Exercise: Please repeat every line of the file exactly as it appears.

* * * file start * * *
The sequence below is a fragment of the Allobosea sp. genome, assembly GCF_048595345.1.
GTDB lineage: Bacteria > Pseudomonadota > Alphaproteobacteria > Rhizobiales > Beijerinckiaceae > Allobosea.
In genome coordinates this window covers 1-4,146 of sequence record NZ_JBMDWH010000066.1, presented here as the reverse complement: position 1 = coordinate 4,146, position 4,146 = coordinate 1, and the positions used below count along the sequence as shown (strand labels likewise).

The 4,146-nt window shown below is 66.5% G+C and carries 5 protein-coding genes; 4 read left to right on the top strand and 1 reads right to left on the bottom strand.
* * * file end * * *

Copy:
The sequence below is a fragment of the Allobosea sp. genome, assembly GCF_048595345.1.
GTDB lineage: Bacteria > Pseudomonadota > Alphaproteobacteria > Rhizobiales > Beijerinckiaceae > Allobosea.
In genome coordinates this window covers 1-4,146 of sequence record NZ_JBMDWH010000066.1, presented here as the reverse complement: position 1 = coordinate 4,146, position 4,146 = coordinate 1, and the positions used below count along the sequence as shown (strand labels likewise).

The 4,146-nt window shown below is 66.5% G+C and carries 5 protein-coding genes; 4 read left to right on the top strand and 1 reads right to left on the bottom strand.